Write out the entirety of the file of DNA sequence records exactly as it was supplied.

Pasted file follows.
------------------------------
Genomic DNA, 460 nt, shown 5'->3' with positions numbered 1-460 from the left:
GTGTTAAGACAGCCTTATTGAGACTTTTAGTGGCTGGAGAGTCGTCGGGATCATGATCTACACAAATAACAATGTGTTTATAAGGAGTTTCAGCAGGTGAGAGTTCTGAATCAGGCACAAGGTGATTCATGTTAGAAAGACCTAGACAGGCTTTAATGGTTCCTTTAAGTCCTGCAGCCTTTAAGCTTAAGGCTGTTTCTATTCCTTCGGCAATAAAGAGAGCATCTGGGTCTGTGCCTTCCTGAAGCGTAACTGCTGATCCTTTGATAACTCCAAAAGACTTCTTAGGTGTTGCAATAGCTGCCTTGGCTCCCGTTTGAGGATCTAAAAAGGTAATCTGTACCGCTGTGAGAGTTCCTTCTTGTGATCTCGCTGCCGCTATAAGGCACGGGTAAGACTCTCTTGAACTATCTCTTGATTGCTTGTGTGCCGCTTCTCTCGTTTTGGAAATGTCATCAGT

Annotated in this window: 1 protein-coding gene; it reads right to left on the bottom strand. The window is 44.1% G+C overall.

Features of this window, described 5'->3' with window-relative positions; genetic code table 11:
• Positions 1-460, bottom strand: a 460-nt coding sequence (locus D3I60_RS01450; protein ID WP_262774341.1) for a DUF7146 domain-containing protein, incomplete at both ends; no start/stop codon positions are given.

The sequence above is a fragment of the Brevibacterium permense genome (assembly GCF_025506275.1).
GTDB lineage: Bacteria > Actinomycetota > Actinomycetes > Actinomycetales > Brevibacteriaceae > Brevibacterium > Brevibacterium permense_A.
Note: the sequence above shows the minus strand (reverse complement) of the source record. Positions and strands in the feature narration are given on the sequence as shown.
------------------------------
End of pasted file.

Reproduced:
Genomic DNA, 460 nt, shown 5'->3' with positions numbered 1-460 from the left:
GTGTTAAGACAGCCTTATTGAGACTTTTAGTGGCTGGAGAGTCGTCGGGATCATGATCTACACAAATAACAATGTGTTTATAAGGAGTTTCAGCAGGTGAGAGTTCTGAATCAGGCACAAGGTGATTCATGTTAGAAAGACCTAGACAGGCTTTAATGGTTCCTTTAAGTCCTGCAGCCTTTAAGCTTAAGGCTGTTTCTATTCCTTCGGCAATAAAGAGAGCATCTGGGTCTGTGCCTTCCTGAAGCGTAACTGCTGATCCTTTGATAACTCCAAAAGACTTCTTAGGTGTTGCAATAGCTGCCTTGGCTCCCGTTTGAGGATCTAAAAAGGTAATCTGTACCGCTGTGAGAGTTCCTTCTTGTGATCTCGCTGCCGCTATAAGGCACGGGTAAGACTCTCTTGAACTATCTCTTGATTGCTTGTGTGCCGCTTCTCTCGTTTTGGAAATGTCATCAGT

Annotated in this window: 1 protein-coding gene; it reads right to left on the bottom strand. The window is 44.1% G+C overall.

Features of this window, described 5'->3' with window-relative positions; genetic code table 11:
• Positions 1-460, bottom strand: a 460-nt coding sequence (locus D3I60_RS01450; protein ID WP_262774341.1) for a DUF7146 domain-containing protein, incomplete at both ends; no start/stop codon positions are given.

The sequence above is a fragment of the Brevibacterium permense genome (assembly GCF_025506275.1).
GTDB lineage: Bacteria > Actinomycetota > Actinomycetes > Actinomycetales > Brevibacteriaceae > Brevibacterium > Brevibacterium permense_A.
Note: the sequence above shows the minus strand (reverse complement) of the source record. Positions and strands in the feature narration are given on the sequence as shown.